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CUPE applauds the courage and commitment of federal safety inspectors and their union, the Canadian Federal Pilot’s Association, who are speaking out against proposed changes to federal legislation governing airline safety.

Nearly three-quarters of surveyed federal aviation safety inspectors think a major airline accident is likely to occur in the near future and 61% believe a new approach to regulating the industry will actually increase this likelihood, according to a survey released February 21, 2007.

The likelihood of air travel fatalities in the near future is growing as Transport Canada hands airlines more powers to self-monitor, says the Pollara survey of 247 licensed pilots employed as aviation inspectors by the federal government.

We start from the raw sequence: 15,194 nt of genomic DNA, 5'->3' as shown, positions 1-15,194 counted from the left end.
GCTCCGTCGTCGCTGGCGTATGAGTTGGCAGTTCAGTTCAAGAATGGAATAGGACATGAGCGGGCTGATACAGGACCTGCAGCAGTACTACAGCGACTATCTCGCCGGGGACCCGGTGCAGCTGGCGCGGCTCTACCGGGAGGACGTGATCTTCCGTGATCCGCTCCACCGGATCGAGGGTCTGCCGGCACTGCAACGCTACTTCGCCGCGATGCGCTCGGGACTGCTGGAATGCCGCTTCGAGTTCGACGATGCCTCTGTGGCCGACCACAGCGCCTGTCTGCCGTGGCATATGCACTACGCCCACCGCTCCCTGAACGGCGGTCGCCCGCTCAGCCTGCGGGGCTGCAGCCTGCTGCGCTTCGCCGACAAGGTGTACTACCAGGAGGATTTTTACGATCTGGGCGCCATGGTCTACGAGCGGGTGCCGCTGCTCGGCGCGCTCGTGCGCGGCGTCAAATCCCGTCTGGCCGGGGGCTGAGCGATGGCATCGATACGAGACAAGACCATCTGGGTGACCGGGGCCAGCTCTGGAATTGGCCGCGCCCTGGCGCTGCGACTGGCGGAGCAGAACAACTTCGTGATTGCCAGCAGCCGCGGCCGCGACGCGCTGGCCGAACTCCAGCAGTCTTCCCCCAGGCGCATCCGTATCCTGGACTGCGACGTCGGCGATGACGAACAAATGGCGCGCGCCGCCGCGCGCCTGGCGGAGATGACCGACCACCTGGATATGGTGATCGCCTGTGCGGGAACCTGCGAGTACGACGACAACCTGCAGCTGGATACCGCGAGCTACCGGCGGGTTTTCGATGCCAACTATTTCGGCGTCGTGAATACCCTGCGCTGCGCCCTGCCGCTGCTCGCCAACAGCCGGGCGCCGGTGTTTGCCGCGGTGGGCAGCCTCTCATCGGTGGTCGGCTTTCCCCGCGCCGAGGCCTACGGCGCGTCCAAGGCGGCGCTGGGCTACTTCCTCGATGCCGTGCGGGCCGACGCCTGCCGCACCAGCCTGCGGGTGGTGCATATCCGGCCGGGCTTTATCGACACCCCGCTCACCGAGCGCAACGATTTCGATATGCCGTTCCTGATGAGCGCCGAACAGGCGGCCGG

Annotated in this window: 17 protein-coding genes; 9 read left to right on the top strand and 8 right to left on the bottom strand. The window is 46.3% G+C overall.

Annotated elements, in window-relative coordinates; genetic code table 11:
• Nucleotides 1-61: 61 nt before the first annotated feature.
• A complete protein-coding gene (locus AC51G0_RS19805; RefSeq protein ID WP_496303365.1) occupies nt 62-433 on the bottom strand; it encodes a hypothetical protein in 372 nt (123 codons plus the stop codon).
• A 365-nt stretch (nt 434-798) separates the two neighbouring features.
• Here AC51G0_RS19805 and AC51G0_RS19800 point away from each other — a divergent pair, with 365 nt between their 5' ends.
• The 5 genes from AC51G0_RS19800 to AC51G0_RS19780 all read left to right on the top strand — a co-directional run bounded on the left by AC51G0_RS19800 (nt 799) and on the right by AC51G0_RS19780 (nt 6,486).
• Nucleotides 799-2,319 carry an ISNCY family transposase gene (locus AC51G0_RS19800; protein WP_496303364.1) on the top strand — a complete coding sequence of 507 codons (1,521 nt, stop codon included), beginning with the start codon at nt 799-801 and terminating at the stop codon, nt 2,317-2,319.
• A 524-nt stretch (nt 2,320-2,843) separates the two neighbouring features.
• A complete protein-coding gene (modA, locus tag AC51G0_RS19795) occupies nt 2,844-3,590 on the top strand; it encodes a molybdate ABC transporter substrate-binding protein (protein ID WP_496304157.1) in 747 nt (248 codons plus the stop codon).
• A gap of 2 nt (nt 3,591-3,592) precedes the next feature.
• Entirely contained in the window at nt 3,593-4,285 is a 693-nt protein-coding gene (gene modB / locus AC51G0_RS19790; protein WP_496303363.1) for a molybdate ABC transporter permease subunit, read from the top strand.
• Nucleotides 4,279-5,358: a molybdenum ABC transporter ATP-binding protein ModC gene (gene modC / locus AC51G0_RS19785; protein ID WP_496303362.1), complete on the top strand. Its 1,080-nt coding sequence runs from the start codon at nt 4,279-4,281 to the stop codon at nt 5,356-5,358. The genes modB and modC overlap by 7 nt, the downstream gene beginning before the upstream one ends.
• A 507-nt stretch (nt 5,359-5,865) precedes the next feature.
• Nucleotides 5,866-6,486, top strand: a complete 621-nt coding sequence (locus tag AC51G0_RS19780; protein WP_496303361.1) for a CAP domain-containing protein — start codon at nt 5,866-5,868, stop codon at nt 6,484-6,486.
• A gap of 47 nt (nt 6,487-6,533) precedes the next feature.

Canada’s aviation inspectors have serious safety concerns. Funding cuts are undermining Transport Canada’s capacity to ensure safety. Meanwhile, proposed legislation to amend the Aeronautics Act, Bill C-6, will make this bad situation worse.

Inspectors feel strongly that they’re being prevented from catching safety issues before something happens and they’re very concerned that this is being done because of a lack of resources,” said Greg Holbrook, national chair of the inspector’s union, the Canadian Federal Pilot’s Association, which commissioned the survey. “You don’t have an independent investigation arm anymore. It’s companies looking after themselves.”

Holbrook, who testified yesterday before a federal standing committee on proposed changes to the Aeronautics Act (Bill C-6), defined “major” accidents as those involving deaths.

Government inspectors whose job it is to keep the flying public safe are urging Transport Canada to reverse its new approach to safety oversight – a strategy which calls for less enforcement action by government inspectors and more self-monitoring by companies.

Inspectors surveyed said that cost pressures in the tight-margin airline industry will drive for-profit companies to weigh safety decisions, with financial implications in mind. And that, they say creates a disaster waiting to happen.

CUPE represents airline flight attendants.